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Maurizio Paolillo » 8.X-rays from the solar system


Contents

  • X-ray emission in the Solar system.
  • X-rays from the sun.
  • The dynamo model of X-ray production.

X-ray solar system

The brightest object of the solar system in X-rays is the Sun, but other bodies shine as well:
The Moon: reflected solar X-rays/fluorescence from solar wind and cosmic rays (700W=7×109 erg/s)
Chandra’s observations of the Moon solved a decade-long mystery about X-rays detected by ROSAT that were thought to be coming from the dark portion of the Moon. It turns out that these X-rays only appear to come from the Moon and can be explained by radiation from Earth’s geocorona.

ROSAT X-ray image of the Moon. The bright side points toward the sun and its emission is due to reflected X-rays / fluorescent emission. Note the emission coming from the dark side as well as the background due to the cumulative emission of faint AGNs. Courtesy of NASA.

ROSAT X-ray image of the Moon. The bright side points toward the sun and its emission is due to reflected X-rays / fluorescent emission. Note the emission coming from the dark side as well as the background due to the cumulative emission of faint AGNs. Courtesy of NASA.


X-ray solar system (cont.ed)

Other X-ray emitting bodies in the solar system:

Planets: Jupiter (LX~1015 erg/s), Mars, Venus: fluorescence X-rays from upper atmosphere (≥100 km)
Comets: LX~1016 erg/s

A short review of the main X-ray emitters in the solar system can be found in: X-ray Studies of Planetary Systems: An Astro2010 Decadal Survey White Paper and SOFT X-RAY EMISSIONS FROM PLANETS, MOONS, AND COMETS (see attached material).

X-ray emission from the Sun

The brightest X-ray source in the Solar system is the SUN.

  • The solar X-ray emission comes from the corona, where plasma at several 106 ˚K is confined by magnetic fields.
  • LX (sun)=10-6:-7 Lbol ~1027 erg/s.
  • Energy production site is the stellar interior through the ’stellar dynamo’ mechanism:
    • Plasma coupled to magnetic fields.
    • Differential stellar rotation (Psun~27 days).

N.B. Plasma prevents convection and conduction.

The Sun in X-rays (Yohkoh SXT)

The solar corona imaged by the Yohokoh X-ray satellite. Courtesy of NASA.

The solar corona imaged by the Yohokoh X-ray satellite. Courtesy of NASA.


Magnetic activity leads to X-ray emission

The turbulence in the upper layer of the star creates magnetic loops trapped inside the sun’s plasma, whose energy can heat the corona to temperatures that allow it to emit X-rays.

This is a solar coronal loop imaged by the TRACE satellite.

Image of a loop in the solar corona, imaged by the TRACE satellite. Courtesy of NASA.

Image of a loop in the solar corona, imaged by the TRACE satellite. Courtesy of NASA.


Coronal X-rays from the Sun

The Sun has a surface temperature of only 5800 K – nowhere near the 106 K needed to generate X-rays.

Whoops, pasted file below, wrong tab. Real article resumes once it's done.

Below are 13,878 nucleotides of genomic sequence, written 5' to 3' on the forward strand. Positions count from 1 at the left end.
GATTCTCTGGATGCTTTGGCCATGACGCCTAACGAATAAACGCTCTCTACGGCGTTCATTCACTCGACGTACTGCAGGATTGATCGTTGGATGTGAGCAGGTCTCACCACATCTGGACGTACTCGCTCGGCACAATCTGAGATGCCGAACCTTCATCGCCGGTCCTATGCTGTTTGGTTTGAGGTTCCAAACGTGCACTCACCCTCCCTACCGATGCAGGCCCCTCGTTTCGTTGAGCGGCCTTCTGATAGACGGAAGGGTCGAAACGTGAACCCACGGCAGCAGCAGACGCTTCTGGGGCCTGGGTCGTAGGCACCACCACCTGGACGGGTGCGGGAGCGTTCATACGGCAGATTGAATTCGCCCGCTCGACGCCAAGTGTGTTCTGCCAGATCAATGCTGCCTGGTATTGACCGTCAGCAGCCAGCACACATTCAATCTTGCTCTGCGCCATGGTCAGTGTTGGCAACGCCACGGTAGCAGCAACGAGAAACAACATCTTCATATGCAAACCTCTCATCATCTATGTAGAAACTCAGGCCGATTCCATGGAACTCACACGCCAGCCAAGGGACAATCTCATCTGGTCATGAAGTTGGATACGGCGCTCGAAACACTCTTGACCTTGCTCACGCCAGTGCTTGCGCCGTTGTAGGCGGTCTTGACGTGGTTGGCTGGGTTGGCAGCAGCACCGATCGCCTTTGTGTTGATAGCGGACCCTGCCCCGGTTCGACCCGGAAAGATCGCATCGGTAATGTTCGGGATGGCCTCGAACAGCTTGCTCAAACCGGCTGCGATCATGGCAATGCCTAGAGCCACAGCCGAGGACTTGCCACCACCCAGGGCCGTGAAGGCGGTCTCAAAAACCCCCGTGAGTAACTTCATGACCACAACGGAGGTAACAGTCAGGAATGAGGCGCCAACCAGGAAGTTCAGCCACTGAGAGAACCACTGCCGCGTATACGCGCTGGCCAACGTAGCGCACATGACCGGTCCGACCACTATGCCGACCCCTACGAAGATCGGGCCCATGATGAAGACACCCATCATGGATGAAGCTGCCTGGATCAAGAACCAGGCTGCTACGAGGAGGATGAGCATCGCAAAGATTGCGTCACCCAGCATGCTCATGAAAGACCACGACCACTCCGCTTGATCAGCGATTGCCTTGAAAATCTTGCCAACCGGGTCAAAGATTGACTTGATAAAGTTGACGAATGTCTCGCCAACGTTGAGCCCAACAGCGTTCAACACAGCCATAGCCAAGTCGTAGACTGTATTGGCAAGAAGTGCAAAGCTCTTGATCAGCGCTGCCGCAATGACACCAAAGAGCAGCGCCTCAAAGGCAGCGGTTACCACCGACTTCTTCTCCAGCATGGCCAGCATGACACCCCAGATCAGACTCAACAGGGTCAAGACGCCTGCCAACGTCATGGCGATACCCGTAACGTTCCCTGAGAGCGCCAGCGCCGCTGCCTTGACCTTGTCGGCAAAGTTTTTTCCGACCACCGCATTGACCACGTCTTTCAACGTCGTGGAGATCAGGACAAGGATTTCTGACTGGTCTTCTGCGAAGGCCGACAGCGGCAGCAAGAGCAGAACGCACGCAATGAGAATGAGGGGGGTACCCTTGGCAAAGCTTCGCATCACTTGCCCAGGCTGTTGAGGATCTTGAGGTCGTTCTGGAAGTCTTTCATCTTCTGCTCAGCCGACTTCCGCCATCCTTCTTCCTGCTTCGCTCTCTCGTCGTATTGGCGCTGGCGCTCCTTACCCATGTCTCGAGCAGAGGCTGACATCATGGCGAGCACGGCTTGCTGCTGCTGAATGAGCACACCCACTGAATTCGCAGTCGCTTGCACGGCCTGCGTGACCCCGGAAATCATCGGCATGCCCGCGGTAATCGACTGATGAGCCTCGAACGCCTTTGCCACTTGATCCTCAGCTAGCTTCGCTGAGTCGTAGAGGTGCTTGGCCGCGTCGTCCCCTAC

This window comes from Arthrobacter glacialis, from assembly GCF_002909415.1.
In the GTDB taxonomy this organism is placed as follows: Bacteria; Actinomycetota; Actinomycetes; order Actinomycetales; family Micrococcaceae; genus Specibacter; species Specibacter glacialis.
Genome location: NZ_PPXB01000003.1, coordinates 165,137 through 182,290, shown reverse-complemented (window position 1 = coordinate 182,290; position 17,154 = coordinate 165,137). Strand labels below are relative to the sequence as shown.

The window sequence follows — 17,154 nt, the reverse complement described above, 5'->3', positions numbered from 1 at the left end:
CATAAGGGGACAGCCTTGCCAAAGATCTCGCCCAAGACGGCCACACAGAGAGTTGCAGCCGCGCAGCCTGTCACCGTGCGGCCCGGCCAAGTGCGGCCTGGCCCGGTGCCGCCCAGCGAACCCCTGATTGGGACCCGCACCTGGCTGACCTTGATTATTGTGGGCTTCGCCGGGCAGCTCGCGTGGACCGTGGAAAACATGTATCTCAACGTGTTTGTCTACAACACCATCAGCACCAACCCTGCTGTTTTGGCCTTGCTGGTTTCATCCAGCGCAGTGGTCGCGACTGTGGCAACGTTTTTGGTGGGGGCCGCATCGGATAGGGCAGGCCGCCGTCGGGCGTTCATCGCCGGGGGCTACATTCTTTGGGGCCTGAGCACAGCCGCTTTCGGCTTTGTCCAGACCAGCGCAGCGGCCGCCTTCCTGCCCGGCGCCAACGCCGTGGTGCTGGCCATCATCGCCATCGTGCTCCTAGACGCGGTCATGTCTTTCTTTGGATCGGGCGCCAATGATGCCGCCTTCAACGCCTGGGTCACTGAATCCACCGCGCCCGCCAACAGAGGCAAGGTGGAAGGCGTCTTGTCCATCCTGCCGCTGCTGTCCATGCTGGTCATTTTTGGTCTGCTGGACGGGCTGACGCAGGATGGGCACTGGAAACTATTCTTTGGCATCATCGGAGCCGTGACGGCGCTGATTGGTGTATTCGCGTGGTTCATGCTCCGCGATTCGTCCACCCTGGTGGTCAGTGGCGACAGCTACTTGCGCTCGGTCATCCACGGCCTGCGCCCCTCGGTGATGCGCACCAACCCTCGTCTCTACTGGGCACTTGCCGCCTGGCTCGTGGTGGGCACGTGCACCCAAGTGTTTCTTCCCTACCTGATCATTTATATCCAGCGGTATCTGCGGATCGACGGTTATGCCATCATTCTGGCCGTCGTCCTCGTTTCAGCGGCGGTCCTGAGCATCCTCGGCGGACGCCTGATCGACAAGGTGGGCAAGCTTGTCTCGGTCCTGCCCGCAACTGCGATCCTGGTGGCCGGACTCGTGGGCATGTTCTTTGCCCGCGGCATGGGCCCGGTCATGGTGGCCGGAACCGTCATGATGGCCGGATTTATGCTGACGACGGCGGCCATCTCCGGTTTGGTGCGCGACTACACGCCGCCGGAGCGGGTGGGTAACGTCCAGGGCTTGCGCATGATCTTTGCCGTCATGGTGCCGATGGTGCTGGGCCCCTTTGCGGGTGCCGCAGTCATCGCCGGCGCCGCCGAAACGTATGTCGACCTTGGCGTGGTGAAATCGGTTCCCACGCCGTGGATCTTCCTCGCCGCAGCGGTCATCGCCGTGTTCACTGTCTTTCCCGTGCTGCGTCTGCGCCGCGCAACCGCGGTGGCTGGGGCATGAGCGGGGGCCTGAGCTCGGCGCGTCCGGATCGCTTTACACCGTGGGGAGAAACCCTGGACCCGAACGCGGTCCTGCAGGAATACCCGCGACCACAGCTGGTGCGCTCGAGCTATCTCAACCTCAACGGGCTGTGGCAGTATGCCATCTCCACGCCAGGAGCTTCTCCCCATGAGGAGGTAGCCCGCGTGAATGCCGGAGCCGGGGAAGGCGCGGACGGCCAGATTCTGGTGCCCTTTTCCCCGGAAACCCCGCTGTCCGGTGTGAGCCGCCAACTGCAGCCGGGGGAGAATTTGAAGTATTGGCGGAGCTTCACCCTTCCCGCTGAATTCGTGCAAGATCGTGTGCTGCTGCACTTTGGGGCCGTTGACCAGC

Solar X-ray activity comes from the Sun’s corona, seen here in a composite image (red = lower corona from Yohkoh; blue/white = extended corona from HAO electron-scattering coronagraph).

Composite image of the Solar corona (red =  lower corona from Yohkoh; blue/white = extended corona from HAO electron-scattering coronagraph). Courtesy of NASA.

Composite image of the Solar corona (red = lower corona from Yohkoh; blue/white = extended corona from HAO electron-scattering coronagraph). Courtesy of NASA.


Activity on the Sun is variable

The solar corona at different stages of the solar cycle, as seen from the SOHO satellite. Courtesy of NASA.

The solar corona at different stages of the solar cycle, as seen from the SOHO satellite. Courtesy of NASA.


The Sun today (SOHO)

Features of the solar corona as seen in a magnetogram and in the extreme ultraviolet. Courtesy of NASA.

Features of the solar corona as seen in a magnetogram and in the extreme ultraviolet. Courtesy of NASA.


SOHO imaging of the sun

A movie of the stellar corona in UV and X-rays from SOHO. Courtesy of NASA.

A movie of the stellar corona in UV and X-rays from SOHO. Courtesy of NASA.


The dynamo model

The basic model explaining the X-ray emission from the stellar corona, as well as its variability and close connection with the solar cycle, is the so called “dynamo model”.

In this model differential rotation (faster at the equator) in the sun, combined with internal shear at the interface between radiative and convective layers, generate magnetic field lines and cause them to become wrapped and tangled around its surface.

The rotational energy of the Sun (as in all low-mass stars, see next lecture) is trapped in its magnetic field and released in the form of UV and X-ray emission.

Magnetic field lines are wrapped due to the differential rotation of the star. (illustration: NASA/MSFC Solar physics lab).

Magnetic field lines are wrapped due to the differential rotation of the star. (illustration: NASA/MSFC Solar physics lab).


I materiali di supporto della lezione

Haisch & Schmitt, 1996. “Advances in Solar-stellar astrophysics.”

Pallavicini et al. 1981. “Relations among stellar X-ray emission observed from Einstein, stellar rotation and bolometric luminosity.”

SOFT X-RAY EMISSIONS FROM PLANETS, MOONS, AND COMETS

X-ray Studies of Planetary Systems: An Astro2010 Decadal Survey White Paper

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